Conclusions in report of Office of Privacy Commissioner were reasonable

Federal court | Privacy Legislation

GENERAL

Conclusions in report of Office of Privacy Commissioner were reasonable

Applicant complained that Department of Human Resources and Skills Development Canada (HRSDC) improperly collected personal information from her employer in connection with its Targeted Wage Subsidy Program. Office of Privacy Commissioner (“OPC”) commenced formal investigation and advised applicant of investigation and invited her to submit additional information, which she did. HRSDC also made submissions, including fact it was unsuccessful in finding any files pertaining to applicant, and time for file retention had expired. Individuals interviewed by investigator had no recollection of events. Report concluded applicant’s name, phone number and SIN were collected, and this constituted personal information under s. 3 of Privacy Act (Can.), and Department had collected information as part of its mandate, but it could not conclude whether collection was without applicant’s consent given 12 years has passed and program no longer existed. Application for judicial review of report issued. Application dismissed. OPC’s operation as ombudsman, issuance of non-binding reports and master of own procedure militated against highly formal proceedings. Applicant had ample opportunity to make submissions and did so, and there was no indication of bias or reasonable apprehension thereof. Given investigators findings and numerous unsuccessful attempts to obtain information from HRSDC, the report’s conclusions were reasonable and the reasons were justified, transparent and intelligible.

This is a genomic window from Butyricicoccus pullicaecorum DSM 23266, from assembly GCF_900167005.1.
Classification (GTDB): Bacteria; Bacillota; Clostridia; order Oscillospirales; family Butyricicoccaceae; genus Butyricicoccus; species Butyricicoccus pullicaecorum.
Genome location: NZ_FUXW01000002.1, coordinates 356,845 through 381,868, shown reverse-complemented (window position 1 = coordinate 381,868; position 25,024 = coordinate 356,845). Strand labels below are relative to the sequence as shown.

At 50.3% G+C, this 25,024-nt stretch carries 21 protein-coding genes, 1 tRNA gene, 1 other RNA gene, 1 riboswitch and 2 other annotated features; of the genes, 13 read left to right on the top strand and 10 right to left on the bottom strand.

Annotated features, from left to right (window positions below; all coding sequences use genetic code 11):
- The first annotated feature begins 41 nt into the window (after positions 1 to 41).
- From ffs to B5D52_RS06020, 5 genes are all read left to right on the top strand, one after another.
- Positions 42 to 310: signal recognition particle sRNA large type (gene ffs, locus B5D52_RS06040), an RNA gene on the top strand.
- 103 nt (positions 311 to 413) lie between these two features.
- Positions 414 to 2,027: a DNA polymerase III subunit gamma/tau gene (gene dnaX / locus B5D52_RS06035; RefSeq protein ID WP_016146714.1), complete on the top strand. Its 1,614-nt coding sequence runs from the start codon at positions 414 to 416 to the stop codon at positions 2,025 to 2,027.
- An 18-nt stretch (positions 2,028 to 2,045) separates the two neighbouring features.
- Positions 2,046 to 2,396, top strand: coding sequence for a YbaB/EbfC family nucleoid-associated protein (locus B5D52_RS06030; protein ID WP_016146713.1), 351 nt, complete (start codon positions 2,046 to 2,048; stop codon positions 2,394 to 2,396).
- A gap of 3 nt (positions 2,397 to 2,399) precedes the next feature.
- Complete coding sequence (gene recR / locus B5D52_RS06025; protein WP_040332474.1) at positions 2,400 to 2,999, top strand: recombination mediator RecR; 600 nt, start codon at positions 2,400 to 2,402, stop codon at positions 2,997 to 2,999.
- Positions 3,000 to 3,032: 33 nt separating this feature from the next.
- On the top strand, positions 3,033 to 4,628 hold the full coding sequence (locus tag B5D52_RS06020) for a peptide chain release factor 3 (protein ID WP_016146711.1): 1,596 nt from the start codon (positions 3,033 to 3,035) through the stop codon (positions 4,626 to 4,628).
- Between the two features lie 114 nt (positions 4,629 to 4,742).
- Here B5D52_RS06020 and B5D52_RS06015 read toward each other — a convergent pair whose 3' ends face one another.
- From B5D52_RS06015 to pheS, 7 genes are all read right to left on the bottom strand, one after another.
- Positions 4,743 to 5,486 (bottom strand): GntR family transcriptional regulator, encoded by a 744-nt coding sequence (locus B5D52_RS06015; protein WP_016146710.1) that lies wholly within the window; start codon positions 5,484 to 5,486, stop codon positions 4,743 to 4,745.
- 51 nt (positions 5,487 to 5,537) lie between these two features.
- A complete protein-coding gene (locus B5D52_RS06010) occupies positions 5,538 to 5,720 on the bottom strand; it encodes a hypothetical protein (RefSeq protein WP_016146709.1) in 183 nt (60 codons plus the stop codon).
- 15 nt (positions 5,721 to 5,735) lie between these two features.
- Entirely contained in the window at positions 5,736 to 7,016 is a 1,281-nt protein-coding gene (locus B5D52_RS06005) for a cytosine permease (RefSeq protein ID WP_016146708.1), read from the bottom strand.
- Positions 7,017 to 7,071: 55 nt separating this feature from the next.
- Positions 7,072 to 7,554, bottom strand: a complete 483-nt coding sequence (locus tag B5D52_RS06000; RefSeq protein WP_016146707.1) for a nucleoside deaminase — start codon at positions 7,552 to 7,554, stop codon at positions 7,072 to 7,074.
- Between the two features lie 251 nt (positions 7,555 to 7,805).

W. (E.) v. Canada (Privacy Commissioner) (Dec. 24, 2015, F.C., Alan S. Diner J., T-125-13) 263 A.C.W.S. (3d) 1062.


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